By Gagandeep Ghuman
Published: Dec 7, 2013
Downtown Squamish BIA is working with community groups to create a legacy downtown that will boost the local economy by making our waterfront accessible and attractive to locals and tourists while celebrating the town’s history.
The legacy project proposed by BIA in downtown Squamish is one of the project picked by the District Legacy Task Force to be taken to council.
“This project will also help Downtown Squamish become a destination in itself for locals and tourists,” said Christine Campbell, BIA executive director.
Squamish will be 100 years old in 2014.
It was 100 years ago in 1914 that Squamish was given the authority to form its own government; it was also the year the town’s name was changed from Newport to Squamish.
To remember and celebrate this history, DSBIA and the district have worked together for the last one year, brainstorming with an array of community stakeholders on how best to retell the story of Squamish.
Downtown waterfront will be the stage where this history will be recounted through historic canoes, totem pole carving, interpretive signs, a covered deck and a picnic pavilion all overlooking a dike with bike and pedestrian paths.
Waterfront access will be another attractive feature with docks for kayaks, stand up paddleboards and canoes.
“We are honoured to have the support of Squamish Nation families in our joint waterfront project proposal,” said committee member Marnie Lett.
Historian Eric Andersen said Lot 1, the waterfront area accessible from Victoria Street, was given the name of Xwu’nekw – where warriors beach their war canoes.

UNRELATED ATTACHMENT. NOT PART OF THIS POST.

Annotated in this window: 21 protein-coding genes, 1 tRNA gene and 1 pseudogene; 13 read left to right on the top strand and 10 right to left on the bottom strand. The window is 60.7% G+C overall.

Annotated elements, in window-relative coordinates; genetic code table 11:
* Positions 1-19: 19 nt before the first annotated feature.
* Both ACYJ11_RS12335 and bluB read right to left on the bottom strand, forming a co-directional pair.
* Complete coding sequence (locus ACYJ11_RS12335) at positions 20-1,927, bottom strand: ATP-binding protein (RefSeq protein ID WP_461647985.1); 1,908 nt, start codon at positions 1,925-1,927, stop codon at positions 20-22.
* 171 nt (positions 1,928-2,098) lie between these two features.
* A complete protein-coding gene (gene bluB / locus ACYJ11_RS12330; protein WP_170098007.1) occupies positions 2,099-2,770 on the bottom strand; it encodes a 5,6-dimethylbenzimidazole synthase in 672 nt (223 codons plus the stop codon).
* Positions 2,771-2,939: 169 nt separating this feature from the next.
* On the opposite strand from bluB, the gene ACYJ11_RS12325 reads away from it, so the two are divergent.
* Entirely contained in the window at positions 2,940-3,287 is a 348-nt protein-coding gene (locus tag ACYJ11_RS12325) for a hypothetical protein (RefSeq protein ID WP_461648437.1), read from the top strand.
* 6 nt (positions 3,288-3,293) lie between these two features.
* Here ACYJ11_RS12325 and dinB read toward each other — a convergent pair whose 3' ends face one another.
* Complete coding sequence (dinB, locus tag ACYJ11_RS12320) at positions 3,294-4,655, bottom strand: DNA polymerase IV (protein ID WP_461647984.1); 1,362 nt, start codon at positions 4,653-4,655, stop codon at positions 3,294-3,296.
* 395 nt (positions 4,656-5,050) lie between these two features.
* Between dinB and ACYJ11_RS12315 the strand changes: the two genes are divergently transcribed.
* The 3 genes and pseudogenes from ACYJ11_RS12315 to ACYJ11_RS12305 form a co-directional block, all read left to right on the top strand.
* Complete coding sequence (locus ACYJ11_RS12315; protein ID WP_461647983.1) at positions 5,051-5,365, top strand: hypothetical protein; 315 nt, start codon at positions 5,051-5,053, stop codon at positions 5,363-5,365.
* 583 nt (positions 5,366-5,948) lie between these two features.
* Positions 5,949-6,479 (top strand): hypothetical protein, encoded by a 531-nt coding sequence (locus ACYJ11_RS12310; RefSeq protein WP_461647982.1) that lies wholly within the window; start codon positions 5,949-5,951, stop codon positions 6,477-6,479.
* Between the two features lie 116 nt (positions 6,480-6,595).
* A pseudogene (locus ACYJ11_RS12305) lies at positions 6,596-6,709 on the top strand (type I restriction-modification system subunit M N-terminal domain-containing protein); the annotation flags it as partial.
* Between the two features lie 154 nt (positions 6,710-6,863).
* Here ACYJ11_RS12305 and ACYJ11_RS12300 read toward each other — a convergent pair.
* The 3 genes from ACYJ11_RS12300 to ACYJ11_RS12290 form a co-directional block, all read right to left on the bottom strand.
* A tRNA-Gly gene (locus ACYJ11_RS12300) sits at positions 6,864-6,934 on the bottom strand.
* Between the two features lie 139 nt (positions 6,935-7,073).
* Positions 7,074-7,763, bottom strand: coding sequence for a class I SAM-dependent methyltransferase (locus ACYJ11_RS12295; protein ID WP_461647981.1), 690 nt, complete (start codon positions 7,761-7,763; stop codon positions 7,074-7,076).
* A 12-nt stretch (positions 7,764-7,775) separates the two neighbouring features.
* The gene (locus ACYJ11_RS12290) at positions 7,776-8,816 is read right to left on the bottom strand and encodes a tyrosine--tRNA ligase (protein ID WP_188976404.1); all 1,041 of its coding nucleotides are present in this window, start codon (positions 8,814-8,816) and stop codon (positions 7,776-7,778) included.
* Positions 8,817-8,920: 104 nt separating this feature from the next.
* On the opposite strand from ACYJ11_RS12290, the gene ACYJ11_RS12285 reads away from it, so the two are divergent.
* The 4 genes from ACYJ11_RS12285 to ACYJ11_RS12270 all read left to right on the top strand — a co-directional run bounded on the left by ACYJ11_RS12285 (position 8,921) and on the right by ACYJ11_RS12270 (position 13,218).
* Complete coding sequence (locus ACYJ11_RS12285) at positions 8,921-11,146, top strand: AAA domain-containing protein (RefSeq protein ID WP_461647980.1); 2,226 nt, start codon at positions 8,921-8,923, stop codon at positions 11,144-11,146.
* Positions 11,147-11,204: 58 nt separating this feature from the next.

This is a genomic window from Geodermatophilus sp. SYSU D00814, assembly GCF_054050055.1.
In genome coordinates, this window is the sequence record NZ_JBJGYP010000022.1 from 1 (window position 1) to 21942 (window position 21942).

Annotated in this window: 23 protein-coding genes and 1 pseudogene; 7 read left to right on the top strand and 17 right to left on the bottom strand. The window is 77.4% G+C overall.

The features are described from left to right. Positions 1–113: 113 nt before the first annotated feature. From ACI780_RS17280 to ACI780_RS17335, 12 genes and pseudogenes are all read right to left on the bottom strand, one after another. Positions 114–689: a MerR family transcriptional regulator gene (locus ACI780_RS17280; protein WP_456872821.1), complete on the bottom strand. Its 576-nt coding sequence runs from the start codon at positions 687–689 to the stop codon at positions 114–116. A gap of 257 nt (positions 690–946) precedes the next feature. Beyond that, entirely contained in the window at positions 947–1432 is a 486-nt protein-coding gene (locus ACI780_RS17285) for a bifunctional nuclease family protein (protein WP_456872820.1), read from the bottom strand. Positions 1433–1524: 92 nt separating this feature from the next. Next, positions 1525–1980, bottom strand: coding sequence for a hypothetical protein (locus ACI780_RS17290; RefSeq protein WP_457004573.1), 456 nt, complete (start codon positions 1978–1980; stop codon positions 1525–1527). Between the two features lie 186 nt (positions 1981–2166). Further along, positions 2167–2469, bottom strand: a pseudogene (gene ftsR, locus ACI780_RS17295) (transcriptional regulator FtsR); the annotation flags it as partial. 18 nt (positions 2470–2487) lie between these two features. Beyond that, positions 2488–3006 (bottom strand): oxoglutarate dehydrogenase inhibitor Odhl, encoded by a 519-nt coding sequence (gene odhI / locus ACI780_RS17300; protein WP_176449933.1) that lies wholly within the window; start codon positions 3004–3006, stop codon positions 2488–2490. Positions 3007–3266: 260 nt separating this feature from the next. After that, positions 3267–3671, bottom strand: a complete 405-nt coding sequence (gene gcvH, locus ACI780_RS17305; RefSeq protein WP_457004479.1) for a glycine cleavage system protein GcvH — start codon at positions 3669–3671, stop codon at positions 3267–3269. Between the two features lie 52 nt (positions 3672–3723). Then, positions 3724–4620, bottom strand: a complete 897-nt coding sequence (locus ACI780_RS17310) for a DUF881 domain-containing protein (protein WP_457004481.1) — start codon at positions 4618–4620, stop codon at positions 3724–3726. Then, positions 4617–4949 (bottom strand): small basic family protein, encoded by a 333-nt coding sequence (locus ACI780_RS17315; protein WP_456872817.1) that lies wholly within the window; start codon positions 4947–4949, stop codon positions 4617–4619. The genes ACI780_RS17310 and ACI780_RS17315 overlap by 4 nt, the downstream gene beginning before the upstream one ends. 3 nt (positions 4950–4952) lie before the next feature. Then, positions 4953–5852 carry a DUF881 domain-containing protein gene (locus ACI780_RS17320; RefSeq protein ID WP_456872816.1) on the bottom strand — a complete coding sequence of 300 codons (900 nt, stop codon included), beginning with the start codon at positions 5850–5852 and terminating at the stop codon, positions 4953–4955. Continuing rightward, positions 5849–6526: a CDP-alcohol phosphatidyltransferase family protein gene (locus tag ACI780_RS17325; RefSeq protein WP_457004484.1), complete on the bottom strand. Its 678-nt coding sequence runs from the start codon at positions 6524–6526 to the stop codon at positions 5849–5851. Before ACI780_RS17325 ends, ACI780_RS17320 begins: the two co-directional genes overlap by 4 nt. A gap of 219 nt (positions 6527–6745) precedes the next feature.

The site played a central role in Squamish’s economic activities beginning in 1913 with the Pacific Great Eastern Railway Company establishing shops, offices and a railway station along this waterfront land, he said.
The historically rich waterfront land is now merely an eye sore, a dumping ground and
In its railway line and crumbling docks, the past still marks its presence on the waterfront, but for most visitors and locals, it’s an eyesore, overgrown with vegetation and littered with fetid refuse.
The Squamish Legacy Project aims to clean and varnish this land with history, stitching together present with the past.
The Squamish Legacy Team will soon take their proposal to the district, which will pitch in, and apply the proposal for federal heritage funding.
DSBIA executive director, Christine Campbell said BIA and the legacy committee members are excited about the project.
“We are excited to share the vision with our community,” she said.